Labor is a pressing issue for wine grape growers, and there are indications that the issue will heat up as harvest approaches.

Craig Ledbetter, a partner in Vino Farms, which grows a wide range of red and white wine grapes on more than 11,000 acres in the Central and North Coast regions as well as inland in Sacramento, San Joaquin and Yolo counties, says he has seen the labor supply slowly erode this season.

Ledbetter describes the size of the 2012 crop in the central valley counties as about normal, based on bunch counts. “What I’m seeing is an average crop, maybe a little bigger, maybe a little smaller depending on location,” he says. “Overall, the Chardonnay looks decent and it’s the same for Cabernet Sauvignon. The crop hanging on the Zinfandel vines is pretty average, too. I don’t see a bumper crop for any variety across the board this year.”

“We had plenty of people early this season for pruning,” he says. “But, later in the spring we were down about 40 percent of the number we needed. The shortage caught everyone by surprise. I keep hearing that an improved economy in Mexico is keeping some workers at home. Also, of course, it’s very difficult to cross the border these days.”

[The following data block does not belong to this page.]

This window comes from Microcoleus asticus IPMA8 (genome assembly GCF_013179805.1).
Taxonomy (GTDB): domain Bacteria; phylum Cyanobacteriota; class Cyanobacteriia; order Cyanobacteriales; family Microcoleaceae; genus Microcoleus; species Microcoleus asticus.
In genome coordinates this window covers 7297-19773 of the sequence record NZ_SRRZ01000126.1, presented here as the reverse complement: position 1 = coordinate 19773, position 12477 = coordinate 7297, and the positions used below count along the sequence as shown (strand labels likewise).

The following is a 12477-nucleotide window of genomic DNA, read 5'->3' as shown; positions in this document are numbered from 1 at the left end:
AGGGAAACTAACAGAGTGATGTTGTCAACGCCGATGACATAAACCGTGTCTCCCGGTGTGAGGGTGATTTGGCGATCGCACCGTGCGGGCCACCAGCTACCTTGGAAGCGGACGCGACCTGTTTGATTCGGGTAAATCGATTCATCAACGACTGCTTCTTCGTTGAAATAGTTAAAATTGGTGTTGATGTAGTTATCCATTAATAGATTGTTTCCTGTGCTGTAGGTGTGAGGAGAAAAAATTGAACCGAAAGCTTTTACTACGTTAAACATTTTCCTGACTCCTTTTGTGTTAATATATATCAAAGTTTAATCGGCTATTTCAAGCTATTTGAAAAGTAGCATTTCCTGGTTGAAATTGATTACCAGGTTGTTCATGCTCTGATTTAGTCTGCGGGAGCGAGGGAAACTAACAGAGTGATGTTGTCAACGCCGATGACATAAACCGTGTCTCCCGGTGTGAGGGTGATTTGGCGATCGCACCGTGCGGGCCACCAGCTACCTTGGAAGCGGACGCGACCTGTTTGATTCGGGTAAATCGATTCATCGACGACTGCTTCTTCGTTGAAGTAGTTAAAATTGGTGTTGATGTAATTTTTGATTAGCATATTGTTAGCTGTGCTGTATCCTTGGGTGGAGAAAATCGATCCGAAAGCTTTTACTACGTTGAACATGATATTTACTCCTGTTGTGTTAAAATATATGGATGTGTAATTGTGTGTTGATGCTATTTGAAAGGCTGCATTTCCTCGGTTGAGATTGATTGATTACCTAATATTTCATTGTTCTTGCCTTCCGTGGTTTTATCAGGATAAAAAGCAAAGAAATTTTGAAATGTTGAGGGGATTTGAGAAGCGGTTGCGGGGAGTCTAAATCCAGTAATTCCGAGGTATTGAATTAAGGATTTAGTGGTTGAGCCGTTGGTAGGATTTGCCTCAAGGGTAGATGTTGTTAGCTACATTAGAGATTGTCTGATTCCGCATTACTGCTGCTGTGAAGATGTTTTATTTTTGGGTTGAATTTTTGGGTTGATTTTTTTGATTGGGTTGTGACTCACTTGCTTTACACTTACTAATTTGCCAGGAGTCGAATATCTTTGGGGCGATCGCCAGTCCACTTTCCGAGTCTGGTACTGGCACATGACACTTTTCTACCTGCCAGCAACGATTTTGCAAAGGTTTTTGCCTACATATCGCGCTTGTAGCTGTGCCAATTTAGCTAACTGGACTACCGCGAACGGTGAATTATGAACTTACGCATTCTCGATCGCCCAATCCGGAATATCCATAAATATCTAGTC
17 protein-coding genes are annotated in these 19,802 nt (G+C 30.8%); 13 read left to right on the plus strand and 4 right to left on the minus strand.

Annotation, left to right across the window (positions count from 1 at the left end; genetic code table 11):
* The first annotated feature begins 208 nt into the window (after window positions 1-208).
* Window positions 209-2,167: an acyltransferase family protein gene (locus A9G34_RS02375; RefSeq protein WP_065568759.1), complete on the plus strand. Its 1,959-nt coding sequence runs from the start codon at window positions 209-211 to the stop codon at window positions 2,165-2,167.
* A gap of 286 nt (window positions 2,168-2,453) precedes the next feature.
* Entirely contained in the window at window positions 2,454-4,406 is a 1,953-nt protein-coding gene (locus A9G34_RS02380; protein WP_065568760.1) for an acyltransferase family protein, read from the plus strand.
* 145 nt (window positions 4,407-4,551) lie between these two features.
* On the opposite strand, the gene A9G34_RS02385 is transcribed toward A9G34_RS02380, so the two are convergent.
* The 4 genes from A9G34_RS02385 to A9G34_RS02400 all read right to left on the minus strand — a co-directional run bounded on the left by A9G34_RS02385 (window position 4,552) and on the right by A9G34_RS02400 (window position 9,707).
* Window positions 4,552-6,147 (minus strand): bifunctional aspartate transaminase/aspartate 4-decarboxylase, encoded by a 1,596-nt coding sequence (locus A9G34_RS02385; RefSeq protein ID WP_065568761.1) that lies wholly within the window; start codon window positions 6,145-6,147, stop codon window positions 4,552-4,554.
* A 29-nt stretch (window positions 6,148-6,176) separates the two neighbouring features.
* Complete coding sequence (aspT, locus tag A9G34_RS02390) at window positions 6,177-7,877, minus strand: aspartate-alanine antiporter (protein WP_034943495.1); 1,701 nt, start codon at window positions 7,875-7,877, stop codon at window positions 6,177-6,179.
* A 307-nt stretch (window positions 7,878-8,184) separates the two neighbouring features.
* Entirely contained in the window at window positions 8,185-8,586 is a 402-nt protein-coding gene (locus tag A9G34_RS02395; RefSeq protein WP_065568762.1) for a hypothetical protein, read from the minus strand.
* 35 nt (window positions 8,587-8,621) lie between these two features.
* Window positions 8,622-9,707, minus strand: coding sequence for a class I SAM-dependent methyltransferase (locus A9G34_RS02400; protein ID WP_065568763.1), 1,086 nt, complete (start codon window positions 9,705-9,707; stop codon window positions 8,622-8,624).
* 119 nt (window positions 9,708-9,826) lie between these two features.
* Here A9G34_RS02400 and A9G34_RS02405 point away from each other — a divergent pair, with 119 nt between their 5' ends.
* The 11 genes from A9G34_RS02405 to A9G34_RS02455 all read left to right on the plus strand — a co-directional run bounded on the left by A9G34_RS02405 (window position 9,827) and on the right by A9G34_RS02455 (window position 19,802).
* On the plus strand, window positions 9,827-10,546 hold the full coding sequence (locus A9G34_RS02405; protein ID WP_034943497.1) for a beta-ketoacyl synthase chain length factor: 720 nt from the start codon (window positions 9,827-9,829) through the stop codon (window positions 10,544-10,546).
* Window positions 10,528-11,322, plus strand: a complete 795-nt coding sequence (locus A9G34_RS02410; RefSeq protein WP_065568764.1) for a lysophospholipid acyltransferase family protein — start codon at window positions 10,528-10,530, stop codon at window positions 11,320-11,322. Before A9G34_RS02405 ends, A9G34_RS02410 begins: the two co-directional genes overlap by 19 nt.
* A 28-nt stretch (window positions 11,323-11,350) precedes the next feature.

As a result he’s falling behind in his field work. “The later it gets and the more growth on the vines the harder it is to get the job done,” Ledbetter says. “It’s much easier to thin shoots when they’re just 8 to 10 inches long than when they’ve grown to 18 to 24 inches in length.”

The labor shortage will not likely affect his harvest. Ninety percent of his grapes are machine-harvested. However, growers who handpick may be in trouble. “If you’re expecting 25 to 30 workers to show up and only 10 to 15 actually do, you might not finish picking your first load until around 1 or 2 in the afternoon,” Ledbetter says. “If that’s the case, you won’t get a second load in that day. This labor shortage is something we have to deal with,” he says. “We need a real guest-worker program that works.”